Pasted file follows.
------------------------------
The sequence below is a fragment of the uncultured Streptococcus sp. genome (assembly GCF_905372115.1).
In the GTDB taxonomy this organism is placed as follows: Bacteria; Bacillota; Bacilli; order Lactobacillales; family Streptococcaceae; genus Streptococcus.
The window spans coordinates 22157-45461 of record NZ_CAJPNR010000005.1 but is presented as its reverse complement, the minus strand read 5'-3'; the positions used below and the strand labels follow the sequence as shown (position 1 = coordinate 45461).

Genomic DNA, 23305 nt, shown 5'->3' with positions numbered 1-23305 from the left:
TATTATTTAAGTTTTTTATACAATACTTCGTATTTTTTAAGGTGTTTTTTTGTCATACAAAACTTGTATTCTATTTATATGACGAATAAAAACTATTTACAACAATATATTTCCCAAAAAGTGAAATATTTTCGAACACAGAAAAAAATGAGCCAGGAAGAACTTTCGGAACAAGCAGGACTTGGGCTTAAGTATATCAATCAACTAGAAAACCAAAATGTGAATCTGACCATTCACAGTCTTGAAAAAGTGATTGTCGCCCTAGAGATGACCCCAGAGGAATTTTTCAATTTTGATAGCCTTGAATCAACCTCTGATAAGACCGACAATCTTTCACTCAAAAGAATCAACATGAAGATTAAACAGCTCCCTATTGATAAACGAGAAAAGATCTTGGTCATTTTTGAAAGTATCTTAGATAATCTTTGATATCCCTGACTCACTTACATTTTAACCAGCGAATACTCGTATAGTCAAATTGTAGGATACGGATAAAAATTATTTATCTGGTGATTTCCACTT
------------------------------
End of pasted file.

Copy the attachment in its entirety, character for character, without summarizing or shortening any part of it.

The sequence below is a fragment of the uncultured Streptococcus sp. genome (assembly GCF_905372115.1).
In the GTDB taxonomy this organism is placed as follows: Bacteria; Bacillota; Bacilli; order Lactobacillales; family Streptococcaceae; genus Streptococcus.
The window spans coordinates 22157-45461 of record NZ_CAJPNR010000005.1 but is presented as its reverse complement, the minus strand read 5'-3'; the positions used below and the strand labels follow the sequence as shown (position 1 = coordinate 45461).

Genomic DNA, 23305 nt, shown 5'->3' with positions numbered 1-23305 from the left:
TATTATTTAAGTTTTTTATACAATACTTCGTATTTTTTAAGGTGTTTTTTTGTCATACAAAACTTGTATTCTATTTATATGACGAATAAAAACTATTTACAACAATATATTTCCCAAAAAGTGAAATATTTTCGAACACAGAAAAAAATGAGCCAGGAAGAACTTTCGGAACAAGCAGGACTTGGGCTTAAGTATATCAATCAACTAGAAAACCAAAATGTGAATCTGACCATTCACAGTCTTGAAAAAGTGATTGTCGCCCTAGAGATGACCCCAGAGGAATTTTTCAATTTTGATAGCCTTGAATCAACCTCTGATAAGACCGACAATCTTTCACTCAAAAGAATCAACATGAAGATTAAACAGCTCCCTATTGATAAACGAGAAAAGATCTTGGTCATTTTTGAAAGTATCTTAGATAATCTTTGATATCCCTGACTCACTTACATTTTAACCAGCGAATACTCGTATAGTCAAATTGTAGGATACGGATAAAAATTATTTATCTGGTGATTTCCACTT